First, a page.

I touched on this yesterday - stories coming out from people whose lives are being made misery because of anti-social Kāinga Ora tenants who are being protected at the expense of good law-abiding citizens.
In Avondale, a suburb of Auckland, a couple say they are at breaking point because of their Kāinga Ora neighbour. 72 noise complaints have been made against the woman in just seven months, and residents in the neighbourhood say screaming and fighting is also a problem as well as the woman's visitor, an intimidating and threatening patched gang member who's a frequent visitor.
Then you have two pensioners living in a Kāinga Ora property in Whangarei who say they've had death threats from their neighbours - one of them a patched gang member - who allegedly threatened to slit the 82-year-old's throat and watch him bleed out.
And I told you about the Papakura man yesterday who was so fed up with the violent and abusive behaviour of his state house neighbours he sold his property and moved to the South Island to protect his family.
And Kāinga Ora's response to complaints from existing law-abiding tenants?
That THEY be moved from their homes - that THEY be forced to leave the neighbourhood because, apparently, an internal policy exists that prevents the agency evicting difficult tenants, to prevent them being recycled through emergency and transitional housing at further cost.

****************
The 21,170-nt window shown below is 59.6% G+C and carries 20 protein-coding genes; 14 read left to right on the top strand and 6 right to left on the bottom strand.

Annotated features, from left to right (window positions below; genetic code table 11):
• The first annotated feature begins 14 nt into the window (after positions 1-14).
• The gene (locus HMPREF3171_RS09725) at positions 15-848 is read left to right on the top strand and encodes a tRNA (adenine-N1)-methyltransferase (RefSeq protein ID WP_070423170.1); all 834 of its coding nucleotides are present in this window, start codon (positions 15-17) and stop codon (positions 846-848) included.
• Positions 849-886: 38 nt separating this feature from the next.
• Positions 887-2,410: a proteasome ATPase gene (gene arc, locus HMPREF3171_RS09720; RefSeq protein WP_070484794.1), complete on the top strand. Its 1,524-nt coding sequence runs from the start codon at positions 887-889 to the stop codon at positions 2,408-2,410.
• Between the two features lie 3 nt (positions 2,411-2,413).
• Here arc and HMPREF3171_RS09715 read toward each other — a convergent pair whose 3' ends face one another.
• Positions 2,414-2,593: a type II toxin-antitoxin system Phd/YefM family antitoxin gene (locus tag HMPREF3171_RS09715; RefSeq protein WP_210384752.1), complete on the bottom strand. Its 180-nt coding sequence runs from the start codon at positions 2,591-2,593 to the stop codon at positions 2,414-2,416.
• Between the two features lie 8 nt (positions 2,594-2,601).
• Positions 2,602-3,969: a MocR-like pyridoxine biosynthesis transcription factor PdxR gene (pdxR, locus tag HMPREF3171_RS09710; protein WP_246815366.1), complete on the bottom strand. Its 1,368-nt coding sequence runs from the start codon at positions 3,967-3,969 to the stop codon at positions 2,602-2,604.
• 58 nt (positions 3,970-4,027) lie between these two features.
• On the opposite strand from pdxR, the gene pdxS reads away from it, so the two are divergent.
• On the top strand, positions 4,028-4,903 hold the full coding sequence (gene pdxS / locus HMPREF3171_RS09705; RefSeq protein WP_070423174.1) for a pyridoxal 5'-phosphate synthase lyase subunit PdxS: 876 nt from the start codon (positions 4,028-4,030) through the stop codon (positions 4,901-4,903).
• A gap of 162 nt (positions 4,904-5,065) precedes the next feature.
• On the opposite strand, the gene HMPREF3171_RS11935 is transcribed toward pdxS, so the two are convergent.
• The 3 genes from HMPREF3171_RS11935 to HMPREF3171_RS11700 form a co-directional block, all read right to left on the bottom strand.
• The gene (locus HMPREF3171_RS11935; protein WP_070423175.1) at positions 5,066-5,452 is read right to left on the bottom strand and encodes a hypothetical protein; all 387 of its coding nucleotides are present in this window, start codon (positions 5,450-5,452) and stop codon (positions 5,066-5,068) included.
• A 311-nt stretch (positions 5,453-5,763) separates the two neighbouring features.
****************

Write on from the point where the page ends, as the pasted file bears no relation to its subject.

And presumably so that the housing numbers don't look worse.
There are 24,000 people waiting for a home to live in - enormous numbers, and most of them would be grateful for the opportunity to have a roof over their head.
So why can there not be a ‘three strikes and you're out on your arse policy’ with Kāinga Ora?
How is it that police can be called at least 50 times to a home - as was the case with the Papakura property - and still the tenants are allowed to stay? How can people trash their state house homes and still be allowed to live in them?
I get that some people are very high needs - that they have in effect been raised by wolves and struggle to fit into civilised society. But how are they going to learn what the rules of civil society are if they are excused appalling behaviour and implicitly told to continue what they're doing.
That crime does in fact pay?
Yes, they may well end up in transitional housing - but that means somebody in transitional housing right now can get a home of their own who may well appreciate it more.